How To Avoid Burnout & Thrive In Marketing with Maria Juan & Kage Spatz

Marketing Strategy Series by

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Maria Juan Marketing Expert

Audiences don’t want to be sold to, they want to be inspired, to feel connected, to be heard and the best way marketers are going to be able to that is not through the products they sell but through the stories they tell.

As a part of my Marketing Strategy Series, I’m talking with my fellow marketing pros at the top of their game to give entrepreneurs and marketers an inside look at proven strategies you might also be able to leverage to grow your business or career. Today I had the pleasure of talking with Maria Juan.

Maria Juan is Vice President of Marketing and Communications for Peerfit, the market leader in connecting employers and carriers with innovative fitness experiences. Maria, along with the Peerfit marketing team, develops strategies and campaigns to reach incoming and current users and prospects through a variety of strategies while continuing to build the Peerfit brand on a national scale. With a background in the performing arts, she uses this unique perspective and creative skillset to help develop brands and marketing personalities.

Thank you so much for doing this with us! Are you able to identify a “tipping point” in your career when you started to see success? Are there takeaways or lessons that others can learn from that?

During the early days of Peerfit, right after I gave birth to my first child, I had taken a short maternity leave and was ready to get back to work. We were still a small company then, only about 12–15 employees, but I could see the long-term potential. At the time, my title was “Marketing Strategist” and I was working hourly on various ad hoc projects. I remember setting a meeting with our CEO, Ed Buckley, about all the agenda items I wanted to go over. I had over 20 items to cover and only a half-hour to get through it all. We ran through everything as quickly as possible and established our takeaways and at the end of the conversation, I said “Listen, I want to be the head of Peerfit’s marketing department.” And without hesitation, Ed said “Great. Pick a title. Let’s get to work.”

Takeaway: Don’t ask for what you want, state it. By asking, you open the door for questions, by stating it, you’ve already answered you want it, so you’re already committed.

Consumers have become more jaded and resistant to anything “salesy”. Where do you see the future of marketing headed?

Back to the golden days of storytelling. I am a huge fan of the TV series Mad Men and I think about how intricate the strategy sessions would be. It was always about coming up with the line or the visual and always asking so what at the end. Audiences don’t want to be sold to, they want to be inspired, to feel connected, to be heard and the best way marketers are going to be able to that is not through the products they sell but through the stories they tell.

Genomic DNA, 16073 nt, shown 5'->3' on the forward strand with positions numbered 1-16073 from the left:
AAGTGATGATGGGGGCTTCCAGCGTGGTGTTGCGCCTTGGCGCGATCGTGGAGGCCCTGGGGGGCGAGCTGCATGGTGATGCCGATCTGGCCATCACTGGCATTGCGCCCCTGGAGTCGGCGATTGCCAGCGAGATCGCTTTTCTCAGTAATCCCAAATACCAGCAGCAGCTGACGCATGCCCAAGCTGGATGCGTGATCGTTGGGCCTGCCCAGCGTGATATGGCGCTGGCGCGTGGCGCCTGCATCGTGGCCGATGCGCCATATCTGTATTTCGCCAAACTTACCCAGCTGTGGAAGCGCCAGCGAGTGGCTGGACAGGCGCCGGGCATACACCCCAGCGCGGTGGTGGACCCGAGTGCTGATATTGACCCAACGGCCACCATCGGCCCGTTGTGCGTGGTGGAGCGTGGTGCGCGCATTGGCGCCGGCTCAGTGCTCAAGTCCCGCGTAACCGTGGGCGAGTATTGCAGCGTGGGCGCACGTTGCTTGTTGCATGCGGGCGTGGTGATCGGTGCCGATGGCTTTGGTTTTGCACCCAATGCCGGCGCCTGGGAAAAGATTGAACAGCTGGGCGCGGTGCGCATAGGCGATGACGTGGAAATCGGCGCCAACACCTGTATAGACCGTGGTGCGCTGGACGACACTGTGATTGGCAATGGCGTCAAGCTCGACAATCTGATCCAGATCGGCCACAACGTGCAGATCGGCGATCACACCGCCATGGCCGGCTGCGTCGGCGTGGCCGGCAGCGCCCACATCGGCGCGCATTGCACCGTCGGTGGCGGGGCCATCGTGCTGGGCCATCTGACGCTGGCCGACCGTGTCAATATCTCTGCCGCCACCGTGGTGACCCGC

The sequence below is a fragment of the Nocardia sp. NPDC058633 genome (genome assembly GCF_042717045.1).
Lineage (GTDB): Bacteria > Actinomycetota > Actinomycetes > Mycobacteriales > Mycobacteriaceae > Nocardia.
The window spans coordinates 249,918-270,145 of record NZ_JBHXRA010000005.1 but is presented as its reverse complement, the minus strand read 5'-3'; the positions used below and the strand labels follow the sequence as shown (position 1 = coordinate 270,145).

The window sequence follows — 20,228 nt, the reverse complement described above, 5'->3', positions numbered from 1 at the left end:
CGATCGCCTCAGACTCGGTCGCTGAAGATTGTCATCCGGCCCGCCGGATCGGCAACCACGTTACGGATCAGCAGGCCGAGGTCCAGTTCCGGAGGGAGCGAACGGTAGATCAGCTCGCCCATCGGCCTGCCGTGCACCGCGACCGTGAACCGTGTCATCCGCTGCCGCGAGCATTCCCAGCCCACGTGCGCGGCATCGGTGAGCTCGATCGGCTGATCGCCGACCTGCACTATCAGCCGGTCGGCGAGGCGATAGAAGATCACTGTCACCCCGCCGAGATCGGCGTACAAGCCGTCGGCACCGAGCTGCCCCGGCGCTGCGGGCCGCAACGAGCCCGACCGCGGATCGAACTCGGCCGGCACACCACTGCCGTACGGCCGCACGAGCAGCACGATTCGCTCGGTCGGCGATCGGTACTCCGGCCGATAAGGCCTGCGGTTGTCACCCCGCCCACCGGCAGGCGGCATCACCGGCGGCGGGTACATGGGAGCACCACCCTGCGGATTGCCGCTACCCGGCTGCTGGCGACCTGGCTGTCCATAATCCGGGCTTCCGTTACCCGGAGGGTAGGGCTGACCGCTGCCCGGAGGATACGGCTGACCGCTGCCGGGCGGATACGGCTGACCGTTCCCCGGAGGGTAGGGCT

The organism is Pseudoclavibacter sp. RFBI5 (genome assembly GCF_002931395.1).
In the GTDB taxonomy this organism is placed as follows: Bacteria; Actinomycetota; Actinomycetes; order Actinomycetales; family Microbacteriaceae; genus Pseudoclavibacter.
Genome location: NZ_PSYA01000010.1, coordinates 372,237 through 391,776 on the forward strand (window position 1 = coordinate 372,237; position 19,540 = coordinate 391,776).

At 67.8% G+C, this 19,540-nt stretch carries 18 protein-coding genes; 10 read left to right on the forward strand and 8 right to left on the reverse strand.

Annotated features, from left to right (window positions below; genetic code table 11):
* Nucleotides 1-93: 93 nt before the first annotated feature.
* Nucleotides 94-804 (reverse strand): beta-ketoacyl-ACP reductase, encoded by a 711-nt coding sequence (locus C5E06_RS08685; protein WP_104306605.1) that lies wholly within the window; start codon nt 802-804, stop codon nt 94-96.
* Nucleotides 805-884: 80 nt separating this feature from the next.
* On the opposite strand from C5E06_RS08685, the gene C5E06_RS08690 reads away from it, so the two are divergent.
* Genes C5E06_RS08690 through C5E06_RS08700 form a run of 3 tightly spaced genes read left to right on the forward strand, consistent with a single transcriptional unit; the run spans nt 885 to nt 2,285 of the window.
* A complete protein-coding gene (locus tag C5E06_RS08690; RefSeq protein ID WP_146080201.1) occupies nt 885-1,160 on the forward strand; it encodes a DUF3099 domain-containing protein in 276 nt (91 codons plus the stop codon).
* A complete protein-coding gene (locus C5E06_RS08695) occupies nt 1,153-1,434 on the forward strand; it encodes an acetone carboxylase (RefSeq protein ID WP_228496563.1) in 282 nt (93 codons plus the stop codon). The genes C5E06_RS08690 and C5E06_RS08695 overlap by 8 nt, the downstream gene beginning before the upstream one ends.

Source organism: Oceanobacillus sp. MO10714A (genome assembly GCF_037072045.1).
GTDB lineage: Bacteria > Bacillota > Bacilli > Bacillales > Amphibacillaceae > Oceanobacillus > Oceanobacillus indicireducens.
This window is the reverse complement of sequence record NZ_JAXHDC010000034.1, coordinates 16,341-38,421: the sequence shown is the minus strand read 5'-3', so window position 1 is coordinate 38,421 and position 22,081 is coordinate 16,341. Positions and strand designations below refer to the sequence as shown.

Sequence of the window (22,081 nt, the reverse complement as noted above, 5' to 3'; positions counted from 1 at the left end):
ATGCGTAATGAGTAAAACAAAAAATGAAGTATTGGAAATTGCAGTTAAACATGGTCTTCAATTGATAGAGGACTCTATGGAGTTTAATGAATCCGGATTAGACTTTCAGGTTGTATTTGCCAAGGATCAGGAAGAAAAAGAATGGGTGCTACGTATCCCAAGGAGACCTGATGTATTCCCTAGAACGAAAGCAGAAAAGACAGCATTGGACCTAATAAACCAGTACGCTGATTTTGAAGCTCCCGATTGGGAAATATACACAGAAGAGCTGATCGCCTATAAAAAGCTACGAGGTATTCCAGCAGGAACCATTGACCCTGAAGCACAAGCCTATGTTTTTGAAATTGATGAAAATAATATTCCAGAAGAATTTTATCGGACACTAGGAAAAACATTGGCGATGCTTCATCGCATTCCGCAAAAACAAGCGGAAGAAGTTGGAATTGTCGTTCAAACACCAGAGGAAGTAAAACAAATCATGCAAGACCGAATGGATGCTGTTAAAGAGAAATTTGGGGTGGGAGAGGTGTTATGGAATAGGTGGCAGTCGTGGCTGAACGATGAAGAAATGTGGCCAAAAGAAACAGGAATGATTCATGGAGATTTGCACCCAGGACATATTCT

What advice would you give to other marketers to thrive and avoid burnout?

Stop and smell the flowers…literally. Read the damn book. Take PTO. Let your children interrupt your day. I can remember times when I would sit at my home office at 8 am and not get up until 5 pm without a break. We can’t do that. We need to replenish ourselves regularly and that’s when the creative juices continue to flow. If you are unable to stop and take breaks throughout the day because you have too much work to do then it’s time to ask for more help or start to learn how to gently say no.

Can you please tell us the 5 things you wish someone told you before you started?

  1. Be a chameleon. I ended up where I am today because I was always willing to take on that one role that others didn’t want to do, or couldn’t.
  2. If you’re going to eat s$&!, don’t nibble. Exactly as it sounds. Go 100% or don’t go at all.
  3. Learn to say no. But always try to follow up with another solution. Marketers tend to wear many hats, and burnout is rampant amongst our industry. Learn to say no early on in your career, but always figure out ways to provide solutions as well.
  4. Figure out your end goals, and map out your journey to get there. And it’s ok if your end goals change; adjust your journeys as you go. I would have never thought I would be where I am today, starting off in the performing arts but here I am because I figured out what I wanted my end goal to be, took my own advice from #2 above and worked my way around as stated in #1.
  5. Don’t be afraid to change careers. And also don’t be afraid to stay where you are. There is no definitive way to have a career. I’ve been in roles for a little over a year, am now starting my 4th year at Peerfit, and turned down roles that on paper sound great but I ultimately felt like it wasn’t the right fit for me. There is always an opportunity out there for you if you are hungry and passionate.

One more before we go: What books, podcasts, documentaries, or other resources do you use to sharpen your marketing skills?

I’m in the midst of reading Shoe Dog by Phil Knight, the founder of Nike. Great storyteller, and love seeing how his grit and passion brought about one of the top companies in the world. I would recommend this book to marketers because 1. It’s a great story and 2. So they can read the one page dedicated to how they got their logo and the few pages of how they got to the name Nike! Goes to show that you never know when paths will cross that will be meaningful and how the one idea that maybe you weren’t in love with at first, will be the idea that takes you over the finish line. At the end of the day, you have to at least try.

Thank you so much for sharing these fantastic insights!

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